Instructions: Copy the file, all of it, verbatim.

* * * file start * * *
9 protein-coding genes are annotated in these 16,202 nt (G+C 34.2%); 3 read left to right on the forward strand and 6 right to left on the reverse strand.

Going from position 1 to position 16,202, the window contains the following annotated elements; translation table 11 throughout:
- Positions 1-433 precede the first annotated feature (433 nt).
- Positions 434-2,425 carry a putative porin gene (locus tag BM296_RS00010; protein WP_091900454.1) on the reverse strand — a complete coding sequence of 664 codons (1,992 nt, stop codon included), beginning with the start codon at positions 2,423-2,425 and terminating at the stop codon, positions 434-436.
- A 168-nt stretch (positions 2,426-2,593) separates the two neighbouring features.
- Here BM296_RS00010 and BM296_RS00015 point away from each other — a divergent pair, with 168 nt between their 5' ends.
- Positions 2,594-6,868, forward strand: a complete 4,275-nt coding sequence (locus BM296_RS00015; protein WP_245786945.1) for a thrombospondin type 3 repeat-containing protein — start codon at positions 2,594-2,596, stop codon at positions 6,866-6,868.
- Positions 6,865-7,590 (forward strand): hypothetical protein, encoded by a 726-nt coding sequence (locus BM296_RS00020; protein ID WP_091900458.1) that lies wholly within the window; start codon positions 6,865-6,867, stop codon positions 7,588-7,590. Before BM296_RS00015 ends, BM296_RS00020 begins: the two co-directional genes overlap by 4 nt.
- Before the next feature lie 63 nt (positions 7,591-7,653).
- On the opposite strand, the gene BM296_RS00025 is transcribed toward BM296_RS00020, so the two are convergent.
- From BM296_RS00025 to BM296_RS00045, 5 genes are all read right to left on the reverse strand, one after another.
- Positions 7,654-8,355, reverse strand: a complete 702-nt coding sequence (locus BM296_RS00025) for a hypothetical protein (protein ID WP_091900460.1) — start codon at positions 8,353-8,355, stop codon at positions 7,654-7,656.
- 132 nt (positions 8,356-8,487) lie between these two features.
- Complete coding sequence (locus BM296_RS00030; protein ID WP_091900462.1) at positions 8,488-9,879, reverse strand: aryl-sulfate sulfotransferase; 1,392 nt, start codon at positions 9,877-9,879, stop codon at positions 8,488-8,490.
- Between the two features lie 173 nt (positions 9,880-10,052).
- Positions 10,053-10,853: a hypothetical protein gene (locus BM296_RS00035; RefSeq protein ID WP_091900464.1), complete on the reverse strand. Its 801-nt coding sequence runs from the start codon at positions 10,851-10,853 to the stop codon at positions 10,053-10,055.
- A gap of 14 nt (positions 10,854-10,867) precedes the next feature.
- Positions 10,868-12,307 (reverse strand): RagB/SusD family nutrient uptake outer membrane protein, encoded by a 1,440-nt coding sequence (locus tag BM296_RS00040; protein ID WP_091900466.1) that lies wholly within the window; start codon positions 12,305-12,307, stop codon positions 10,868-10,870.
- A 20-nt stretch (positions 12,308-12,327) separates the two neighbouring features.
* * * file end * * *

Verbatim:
9 protein-coding genes are annotated in these 16,202 nt (G+C 34.2%); 3 read left to right on the forward strand and 6 right to left on the reverse strand.

Going from position 1 to position 16,202, the window contains the following annotated elements; translation table 11 throughout:
- Positions 1-433 precede the first annotated feature (433 nt).
- Positions 434-2,425 carry a putative porin gene (locus tag BM296_RS00010; protein WP_091900454.1) on the reverse strand — a complete coding sequence of 664 codons (1,992 nt, stop codon included), beginning with the start codon at positions 2,423-2,425 and terminating at the stop codon, positions 434-436.
- A 168-nt stretch (positions 2,426-2,593) separates the two neighbouring features.
- Here BM296_RS00010 and BM296_RS00015 point away from each other — a divergent pair, with 168 nt between their 5' ends.
- Positions 2,594-6,868, forward strand: a complete 4,275-nt coding sequence (locus BM296_RS00015; protein WP_245786945.1) for a thrombospondin type 3 repeat-containing protein — start codon at positions 2,594-2,596, stop codon at positions 6,866-6,868.
- Positions 6,865-7,590 (forward strand): hypothetical protein, encoded by a 726-nt coding sequence (locus BM296_RS00020; protein ID WP_091900458.1) that lies wholly within the window; start codon positions 6,865-6,867, stop codon positions 7,588-7,590. Before BM296_RS00015 ends, BM296_RS00020 begins: the two co-directional genes overlap by 4 nt.
- Before the next feature lie 63 nt (positions 7,591-7,653).
- On the opposite strand, the gene BM296_RS00025 is transcribed toward BM296_RS00020, so the two are convergent.
- From BM296_RS00025 to BM296_RS00045, 5 genes are all read right to left on the reverse strand, one after another.
- Positions 7,654-8,355, reverse strand: a complete 702-nt coding sequence (locus BM296_RS00025) for a hypothetical protein (protein ID WP_091900460.1) — start codon at positions 8,353-8,355, stop codon at positions 7,654-7,656.
- 132 nt (positions 8,356-8,487) lie between these two features.
- Complete coding sequence (locus BM296_RS00030; protein ID WP_091900462.1) at positions 8,488-9,879, reverse strand: aryl-sulfate sulfotransferase; 1,392 nt, start codon at positions 9,877-9,879, stop codon at positions 8,488-8,490.
- Between the two features lie 173 nt (positions 9,880-10,052).
- Positions 10,053-10,853: a hypothetical protein gene (locus BM296_RS00035; RefSeq protein ID WP_091900464.1), complete on the reverse strand. Its 801-nt coding sequence runs from the start codon at positions 10,851-10,853 to the stop codon at positions 10,053-10,055.
- A gap of 14 nt (positions 10,854-10,867) precedes the next feature.
- Positions 10,868-12,307 (reverse strand): RagB/SusD family nutrient uptake outer membrane protein, encoded by a 1,440-nt coding sequence (locus tag BM296_RS00040; protein ID WP_091900466.1) that lies wholly within the window; start codon positions 12,305-12,307, stop codon positions 10,868-10,870.
- A 20-nt stretch (positions 12,308-12,327) separates the two neighbouring features.